Imutec Corp. reduced its staff by 33 percent to cut expenses while theToronto-based company develops a new bioassay to ensure the properpotency of its drug, Virulizin, prior to continuing clinical trials inCanada and the U.S. for cancer.

In May, Imutec was forced to delay clinical studies of Virulizin, itslead product, after experiencing problems with a bioassay being usedin manufacturing the drug. Since then the company has been reworkingthe quality control test before proceeding with the clinical developmentprogram. An application for approval of the drug in Mexico formalignant melanoma also was put on hold.

"We're trying to finish validation of the potency assay," said WayneCockburn, Imutec's vice president of corporate development. "Weexpect to be back in the clinic in six months."

Imutec eliminated seven positions, reducing the number of employeesto 14. Those leaving the company included the head of the clinicaldevelopment program.

The restructuring, Cockburn said, is designed to reduce Imutec's burnrate from $500,000 per month to $300,000. With $3.6 million in cash,he said, the company has enough resources for 12 months.

"We have focused all our resources in the area of Virulizin," Cockburnsaid. "There's a lot we know [about the drug] and also a lot we don'tknow. We want to answer those questions before we get back in theclinic."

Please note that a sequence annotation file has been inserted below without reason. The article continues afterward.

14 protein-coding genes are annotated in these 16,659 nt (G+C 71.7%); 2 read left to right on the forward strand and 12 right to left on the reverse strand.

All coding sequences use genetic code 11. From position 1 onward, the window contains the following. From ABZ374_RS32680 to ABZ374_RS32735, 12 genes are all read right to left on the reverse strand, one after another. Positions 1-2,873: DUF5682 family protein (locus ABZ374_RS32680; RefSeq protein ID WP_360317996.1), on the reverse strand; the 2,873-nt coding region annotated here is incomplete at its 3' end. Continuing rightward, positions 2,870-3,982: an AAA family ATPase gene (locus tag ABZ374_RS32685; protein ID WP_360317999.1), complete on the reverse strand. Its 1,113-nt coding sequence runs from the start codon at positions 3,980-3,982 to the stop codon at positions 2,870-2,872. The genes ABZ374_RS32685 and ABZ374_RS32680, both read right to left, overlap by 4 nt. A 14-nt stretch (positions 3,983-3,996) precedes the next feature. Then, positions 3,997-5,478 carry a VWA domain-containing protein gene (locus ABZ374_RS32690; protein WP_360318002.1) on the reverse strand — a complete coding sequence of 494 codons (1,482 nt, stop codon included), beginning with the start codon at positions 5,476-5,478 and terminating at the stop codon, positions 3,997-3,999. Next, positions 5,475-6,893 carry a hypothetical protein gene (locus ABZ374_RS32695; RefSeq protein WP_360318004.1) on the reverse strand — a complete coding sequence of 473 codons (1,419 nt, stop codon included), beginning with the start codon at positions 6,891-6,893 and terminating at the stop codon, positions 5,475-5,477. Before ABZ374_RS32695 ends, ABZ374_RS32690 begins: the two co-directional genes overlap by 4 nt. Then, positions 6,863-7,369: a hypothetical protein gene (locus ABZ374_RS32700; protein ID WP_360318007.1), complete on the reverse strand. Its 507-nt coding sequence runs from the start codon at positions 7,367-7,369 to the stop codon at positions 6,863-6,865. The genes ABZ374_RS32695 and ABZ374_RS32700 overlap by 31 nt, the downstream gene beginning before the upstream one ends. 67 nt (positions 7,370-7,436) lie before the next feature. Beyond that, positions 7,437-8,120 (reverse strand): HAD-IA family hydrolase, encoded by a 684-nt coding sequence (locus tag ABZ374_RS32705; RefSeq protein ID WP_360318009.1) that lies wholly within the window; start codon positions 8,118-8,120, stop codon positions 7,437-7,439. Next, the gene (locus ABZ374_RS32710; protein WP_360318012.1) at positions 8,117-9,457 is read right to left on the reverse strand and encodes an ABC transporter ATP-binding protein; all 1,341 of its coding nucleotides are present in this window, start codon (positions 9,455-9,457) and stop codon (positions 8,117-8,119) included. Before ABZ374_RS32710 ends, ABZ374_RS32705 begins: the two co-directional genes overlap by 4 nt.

In addition to working out problems with the bioassay, Cockburn saidthe company continues to investigate the activity of the drug. Imutechas established partnerships with six university research centers tostudy Virulizin.

Derived from bovine bile, Virulizin is used to stimulate an immunesystem response against cancer cells.

Cockburn said Phase I/II trials in Canada of the drug for Kaposi'ssarcoma are expected to start by the end of this year. A Phase I study inthe U.S. for pancreatic cancer is slated to begin in the first quarter of1996.

A planned Phase III trial in Canada for pancreatic cancer is being re-evaluated. Cockburn said the study likely will be conducted as a PhaseII to test Virulizin's performance against the standard chemotherapyused to treat pancreatic cancer.

In Mexico, where Imutec filed for commercial release of the drug formelanoma based on positive Phase II trials, regulatory officials haveposed questions about Virulizin. Those questions, Cockburn said,cannot be answered until the bioassay problems are resolved.

Imutec's stock (NASDAQ:IMUTF) ended the week at 50 cents pershare. n

-- Charles Craig

(c) 1997 American Health Consultants. All rights reserved.